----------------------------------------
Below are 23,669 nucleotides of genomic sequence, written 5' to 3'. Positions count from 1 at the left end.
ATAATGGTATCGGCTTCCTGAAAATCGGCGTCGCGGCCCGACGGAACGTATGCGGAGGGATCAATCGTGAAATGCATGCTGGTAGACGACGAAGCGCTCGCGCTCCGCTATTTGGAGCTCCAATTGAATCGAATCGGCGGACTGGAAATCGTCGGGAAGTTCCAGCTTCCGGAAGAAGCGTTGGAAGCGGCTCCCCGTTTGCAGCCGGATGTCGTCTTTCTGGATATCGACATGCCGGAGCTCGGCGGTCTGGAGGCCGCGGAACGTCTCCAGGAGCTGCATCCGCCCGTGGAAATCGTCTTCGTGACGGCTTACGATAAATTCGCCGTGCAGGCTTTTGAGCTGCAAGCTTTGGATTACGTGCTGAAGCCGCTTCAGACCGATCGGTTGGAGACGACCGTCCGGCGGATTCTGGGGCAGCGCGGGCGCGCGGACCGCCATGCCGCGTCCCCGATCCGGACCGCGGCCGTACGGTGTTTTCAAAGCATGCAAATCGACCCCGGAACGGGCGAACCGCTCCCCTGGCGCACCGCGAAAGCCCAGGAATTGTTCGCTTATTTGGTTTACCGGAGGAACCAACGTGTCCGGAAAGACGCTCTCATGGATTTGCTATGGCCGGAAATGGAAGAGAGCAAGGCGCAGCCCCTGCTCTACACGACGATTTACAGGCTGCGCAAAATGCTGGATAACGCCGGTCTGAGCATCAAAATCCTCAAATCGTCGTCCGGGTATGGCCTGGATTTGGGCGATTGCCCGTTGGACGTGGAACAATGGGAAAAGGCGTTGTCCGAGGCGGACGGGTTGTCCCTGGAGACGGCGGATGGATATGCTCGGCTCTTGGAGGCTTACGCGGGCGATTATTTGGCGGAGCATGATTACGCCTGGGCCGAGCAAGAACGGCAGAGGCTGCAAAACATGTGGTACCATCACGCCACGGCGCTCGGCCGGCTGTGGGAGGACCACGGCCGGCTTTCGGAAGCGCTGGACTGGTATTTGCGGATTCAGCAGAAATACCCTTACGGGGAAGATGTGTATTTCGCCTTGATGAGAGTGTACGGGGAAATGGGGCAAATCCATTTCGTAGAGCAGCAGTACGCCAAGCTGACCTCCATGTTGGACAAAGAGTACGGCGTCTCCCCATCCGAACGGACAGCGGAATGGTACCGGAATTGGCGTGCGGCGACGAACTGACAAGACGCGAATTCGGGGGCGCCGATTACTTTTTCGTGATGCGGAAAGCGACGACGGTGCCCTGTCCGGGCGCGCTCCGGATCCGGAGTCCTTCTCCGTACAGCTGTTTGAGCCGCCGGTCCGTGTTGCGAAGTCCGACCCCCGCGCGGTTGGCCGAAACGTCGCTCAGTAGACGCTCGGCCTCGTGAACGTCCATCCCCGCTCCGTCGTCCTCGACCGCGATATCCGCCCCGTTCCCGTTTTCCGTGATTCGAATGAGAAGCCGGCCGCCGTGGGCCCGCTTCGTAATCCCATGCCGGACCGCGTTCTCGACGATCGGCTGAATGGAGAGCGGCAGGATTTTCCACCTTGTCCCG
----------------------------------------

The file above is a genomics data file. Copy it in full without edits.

Below are 23,669 nucleotides of genomic sequence, written 5' to 3'. Positions count from 1 at the left end.
ATAATGGTATCGGCTTCCTGAAAATCGGCGTCGCGGCCCGACGGAACGTATGCGGAGGGATCAATCGTGAAATGCATGCTGGTAGACGACGAAGCGCTCGCGCTCCGCTATTTGGAGCTCCAATTGAATCGAATCGGCGGACTGGAAATCGTCGGGAAGTTCCAGCTTCCGGAAGAAGCGTTGGAAGCGGCTCCCCGTTTGCAGCCGGATGTCGTCTTTCTGGATATCGACATGCCGGAGCTCGGCGGTCTGGAGGCCGCGGAACGTCTCCAGGAGCTGCATCCGCCCGTGGAAATCGTCTTCGTGACGGCTTACGATAAATTCGCCGTGCAGGCTTTTGAGCTGCAAGCTTTGGATTACGTGCTGAAGCCGCTTCAGACCGATCGGTTGGAGACGACCGTCCGGCGGATTCTGGGGCAGCGCGGGCGCGCGGACCGCCATGCCGCGTCCCCGATCCGGACCGCGGCCGTACGGTGTTTTCAAAGCATGCAAATCGACCCCGGAACGGGCGAACCGCTCCCCTGGCGCACCGCGAAAGCCCAGGAATTGTTCGCTTATTTGGTTTACCGGAGGAACCAACGTGTCCGGAAAGACGCTCTCATGGATTTGCTATGGCCGGAAATGGAAGAGAGCAAGGCGCAGCCCCTGCTCTACACGACGATTTACAGGCTGCGCAAAATGCTGGATAACGCCGGTCTGAGCATCAAAATCCTCAAATCGTCGTCCGGGTATGGCCTGGATTTGGGCGATTGCCCGTTGGACGTGGAACAATGGGAAAAGGCGTTGTCCGAGGCGGACGGGTTGTCCCTGGAGACGGCGGATGGATATGCTCGGCTCTTGGAGGCTTACGCGGGCGATTATTTGGCGGAGCATGATTACGCCTGGGCCGAGCAAGAACGGCAGAGGCTGCAAAACATGTGGTACCATCACGCCACGGCGCTCGGCCGGCTGTGGGAGGACCACGGCCGGCTTTCGGAAGCGCTGGACTGGTATTTGCGGATTCAGCAGAAATACCCTTACGGGGAAGATGTGTATTTCGCCTTGATGAGAGTGTACGGGGAAATGGGGCAAATCCATTTCGTAGAGCAGCAGTACGCCAAGCTGACCTCCATGTTGGACAAAGAGTACGGCGTCTCCCCATCCGAACGGACAGCGGAATGGTACCGGAATTGGCGTGCGGCGACGAACTGACAAGACGCGAATTCGGGGGCGCCGATTACTTTTTCGTGATGCGGAAAGCGACGACGGTGCCCTGTCCGGGCGCGCTCCGGATCCGGAGTCCTTCTCCGTACAGCTGTTTGAGCCGCCGGTCCGTGTTGCGAAGTCCGACCCCCGCGCGGTTGGCCGAAACGTCGCTCAGTAGACGCTCGGCCTCGTGAACGTCCATCCCCGCTCCGTCGTCCTCGACCGCGATATCCGCCCCGTTCCCGTTTTCCGTGATTCGAATGAGAAGCCGGCCGCCGTGGGCCCGCTTCGTAATCCCATGCCGGACCGCGTTCTCGACGATCGGCTGAATGGAGAGCGGCAGGATTTTCCACCTTGTCCCG